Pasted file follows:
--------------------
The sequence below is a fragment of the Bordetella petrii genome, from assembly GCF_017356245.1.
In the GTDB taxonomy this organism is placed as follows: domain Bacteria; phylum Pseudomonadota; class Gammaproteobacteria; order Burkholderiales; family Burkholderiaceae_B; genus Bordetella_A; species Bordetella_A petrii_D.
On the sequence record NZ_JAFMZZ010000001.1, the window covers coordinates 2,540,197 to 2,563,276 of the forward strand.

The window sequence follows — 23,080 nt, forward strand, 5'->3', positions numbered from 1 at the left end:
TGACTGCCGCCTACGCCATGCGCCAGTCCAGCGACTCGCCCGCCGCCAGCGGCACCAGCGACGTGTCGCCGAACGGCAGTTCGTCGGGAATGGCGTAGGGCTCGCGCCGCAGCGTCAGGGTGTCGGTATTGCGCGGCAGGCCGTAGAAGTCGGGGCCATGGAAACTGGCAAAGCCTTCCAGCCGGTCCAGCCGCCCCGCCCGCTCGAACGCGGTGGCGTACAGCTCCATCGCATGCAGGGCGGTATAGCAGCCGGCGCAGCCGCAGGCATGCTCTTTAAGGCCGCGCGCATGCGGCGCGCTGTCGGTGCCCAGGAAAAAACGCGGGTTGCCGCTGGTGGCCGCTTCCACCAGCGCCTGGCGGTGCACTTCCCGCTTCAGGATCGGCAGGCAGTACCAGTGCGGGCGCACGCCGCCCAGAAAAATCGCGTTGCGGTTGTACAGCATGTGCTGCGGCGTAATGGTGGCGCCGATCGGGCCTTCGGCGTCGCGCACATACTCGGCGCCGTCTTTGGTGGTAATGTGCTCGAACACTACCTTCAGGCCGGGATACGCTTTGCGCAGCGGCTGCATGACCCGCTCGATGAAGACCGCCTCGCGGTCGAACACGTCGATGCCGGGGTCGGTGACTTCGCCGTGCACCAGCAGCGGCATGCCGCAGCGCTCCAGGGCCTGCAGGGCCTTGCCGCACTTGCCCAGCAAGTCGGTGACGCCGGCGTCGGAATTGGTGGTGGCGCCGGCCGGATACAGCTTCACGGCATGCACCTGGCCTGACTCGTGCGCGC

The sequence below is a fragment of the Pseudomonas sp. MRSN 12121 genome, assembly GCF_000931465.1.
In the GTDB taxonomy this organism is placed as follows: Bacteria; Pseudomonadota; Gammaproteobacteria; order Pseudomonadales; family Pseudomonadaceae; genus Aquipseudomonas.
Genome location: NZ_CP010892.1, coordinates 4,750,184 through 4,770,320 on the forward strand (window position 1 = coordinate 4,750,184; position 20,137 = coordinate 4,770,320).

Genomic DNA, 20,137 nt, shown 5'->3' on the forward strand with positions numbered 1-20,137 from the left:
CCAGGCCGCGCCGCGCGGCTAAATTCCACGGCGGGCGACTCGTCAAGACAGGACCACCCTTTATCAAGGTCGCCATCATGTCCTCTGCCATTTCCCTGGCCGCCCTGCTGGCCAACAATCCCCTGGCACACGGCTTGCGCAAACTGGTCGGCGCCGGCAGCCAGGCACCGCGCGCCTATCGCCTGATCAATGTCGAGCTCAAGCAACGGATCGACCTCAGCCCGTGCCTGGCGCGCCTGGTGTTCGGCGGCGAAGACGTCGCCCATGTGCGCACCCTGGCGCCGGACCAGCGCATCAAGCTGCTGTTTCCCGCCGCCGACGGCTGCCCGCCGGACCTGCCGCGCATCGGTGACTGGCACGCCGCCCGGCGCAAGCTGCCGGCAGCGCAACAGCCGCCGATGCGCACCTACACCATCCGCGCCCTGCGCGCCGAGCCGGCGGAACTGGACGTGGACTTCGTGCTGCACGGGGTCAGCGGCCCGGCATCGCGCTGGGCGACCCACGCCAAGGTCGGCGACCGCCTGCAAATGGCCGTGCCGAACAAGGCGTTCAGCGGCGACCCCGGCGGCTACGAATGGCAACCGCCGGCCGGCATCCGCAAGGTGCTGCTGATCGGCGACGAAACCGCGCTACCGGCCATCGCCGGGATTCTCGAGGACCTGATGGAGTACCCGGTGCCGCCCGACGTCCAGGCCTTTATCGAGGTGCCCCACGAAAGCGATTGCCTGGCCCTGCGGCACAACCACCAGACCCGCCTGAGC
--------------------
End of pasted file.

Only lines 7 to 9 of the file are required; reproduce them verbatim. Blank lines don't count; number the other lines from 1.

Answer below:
In the GTDB taxonomy this organism is placed as follows: Bacteria; Pseudomonadota; Gammaproteobacteria; order Pseudomonadales; family Pseudomonadaceae; genus Aquipseudomonas.
Genome location: NZ_CP010892.1, coordinates 4,750,184 through 4,770,320 on the forward strand (window position 1 = coordinate 4,750,184; position 20,137 = coordinate 4,770,320).

Genomic DNA, 20,137 nt, shown 5'->3' on the forward strand with positions numbered 1-20,137 from the left: